OK, fine, if you must live with your parents and you want to have sex and you still don’t find the whole thing kind of creepy here’s some advice: If you are a man taking a woman back to your old childhood bedroom on a date there are certain rules to follow. Take that Farrah Fawcett-Majors poster down off the wall. No woman wants to have to compare herself to Farrah Fawcett in her prime. Do the same if you’ve got a Linda Carter as Wonder Woman poster up there too.

Young people will NOT be impressed by this

If your Sinclair Spectrum is turned on, unplug it man, you won’t be needing it and it’s total crap anyway. Any porno mags should be well hidden. Particularly Big Boob Worshiper or Fabulous 50s. You don’t want to give the wrong impression and there’s plenty of time for porn when you’re married.

A woman taking a bloke back to her childhood bedroom should hide those gymkhana rosettes. You don’t want to look like an overachiever or give off a ‘horsey’ vibe that disappeared overnight when you discovered Robbie Williams aged 13.

Posters staying stuff like, “Don’t wait for the storm to pass, learn to dance in the rain”, should be taken down too. No particular reason, they just make you look stupid.

Out go these

Out go your Siouxsie Sioux posters too I’m afraid ladies. Actually any remnants of your former ‘Gothdom’ should be exorcised. No guy wants a woman whose monthly eyeliner bill once rivaled the Peruvian national debt or one likely to start weeping during a Fields of the Nephilim song.

But, to hell with the kids, what many don’t consider in this situation is the impact having adult children still living at home has on the parents. You work long and hard to raise your offspring expecting them eventually to move to Australia so you can take a passing interest in them via Facebook and perhaps get a nice holiday every few years when the Ashes are on.

This would not be a cool image

Instead you wake up, go downstairs and there is your 42-year-old old son, hungover, unshaven, sat at the kitchen table with his dressing gown open and his hairy knackers hanging out whilst he eats the last of your Weetabix.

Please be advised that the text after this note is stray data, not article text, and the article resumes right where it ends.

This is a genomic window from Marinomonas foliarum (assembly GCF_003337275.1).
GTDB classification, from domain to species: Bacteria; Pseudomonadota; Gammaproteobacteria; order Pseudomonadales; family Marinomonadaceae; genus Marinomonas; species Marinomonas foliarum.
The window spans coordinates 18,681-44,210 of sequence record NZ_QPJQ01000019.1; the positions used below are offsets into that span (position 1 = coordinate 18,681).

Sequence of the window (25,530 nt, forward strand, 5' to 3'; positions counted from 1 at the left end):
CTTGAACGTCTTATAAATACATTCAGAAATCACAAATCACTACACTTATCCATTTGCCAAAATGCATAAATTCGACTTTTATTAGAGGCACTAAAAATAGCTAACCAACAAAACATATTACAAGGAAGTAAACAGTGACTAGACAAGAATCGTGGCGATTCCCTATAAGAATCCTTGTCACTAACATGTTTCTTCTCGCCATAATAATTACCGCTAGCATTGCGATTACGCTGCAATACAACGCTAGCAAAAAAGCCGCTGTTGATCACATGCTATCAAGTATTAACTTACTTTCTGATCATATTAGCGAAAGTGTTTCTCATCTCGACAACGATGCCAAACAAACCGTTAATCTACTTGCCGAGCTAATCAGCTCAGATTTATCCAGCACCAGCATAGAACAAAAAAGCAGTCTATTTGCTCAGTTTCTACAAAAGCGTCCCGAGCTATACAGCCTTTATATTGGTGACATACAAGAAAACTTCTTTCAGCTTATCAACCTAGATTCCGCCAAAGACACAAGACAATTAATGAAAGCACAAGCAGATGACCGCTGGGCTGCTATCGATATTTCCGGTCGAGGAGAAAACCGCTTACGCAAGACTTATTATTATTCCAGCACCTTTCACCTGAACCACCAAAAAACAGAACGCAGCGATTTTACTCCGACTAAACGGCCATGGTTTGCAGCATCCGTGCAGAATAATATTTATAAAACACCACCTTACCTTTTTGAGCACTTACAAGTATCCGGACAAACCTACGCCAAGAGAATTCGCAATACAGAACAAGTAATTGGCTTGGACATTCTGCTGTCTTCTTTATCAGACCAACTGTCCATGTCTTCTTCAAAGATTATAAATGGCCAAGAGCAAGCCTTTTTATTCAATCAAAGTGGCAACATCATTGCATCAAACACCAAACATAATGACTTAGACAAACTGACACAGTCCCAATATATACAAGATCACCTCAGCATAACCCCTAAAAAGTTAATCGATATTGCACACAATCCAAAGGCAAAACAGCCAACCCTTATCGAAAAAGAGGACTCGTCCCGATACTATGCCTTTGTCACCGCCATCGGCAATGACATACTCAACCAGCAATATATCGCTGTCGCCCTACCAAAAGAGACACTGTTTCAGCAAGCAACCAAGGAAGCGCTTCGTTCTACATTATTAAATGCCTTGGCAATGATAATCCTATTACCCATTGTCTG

Parents indeed will often send out subtle signals indicating that they believe it is time their children ‘flew the coop.’ For example, you get home and your bed has been dismantled and burned in the garden. Or you return home and a Romanian emigre named Sergei is living in your room and he’s got a better job than you. Indeed HE is writing to the Daily Mail to complain about what a drain on resources YOU are.

Old people have ways of making their feelings plain

Sometimes an elderly parent may make their feelings even clearer by erecting a banner saying something like: “Hey, tit-head, I’m 84. I don’t need this crap!” Or you may come home and find your parents themselves have moved. To Belgium.

If you spot anything like this it may be time to start thinking about selling a kidney to get a deposit for your own house or flat. Think about it young people, you may still be a loser, but, hey, at least you will be a loser with your own place.

And we oldies? Well, we get to watch Tipping Point and plan our funeral in peace. Total bliss.

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Articles published in The Eye are written by a team of contributors and edited by the multi-award winning former BBC news and current affairs reporter, Phil Parry.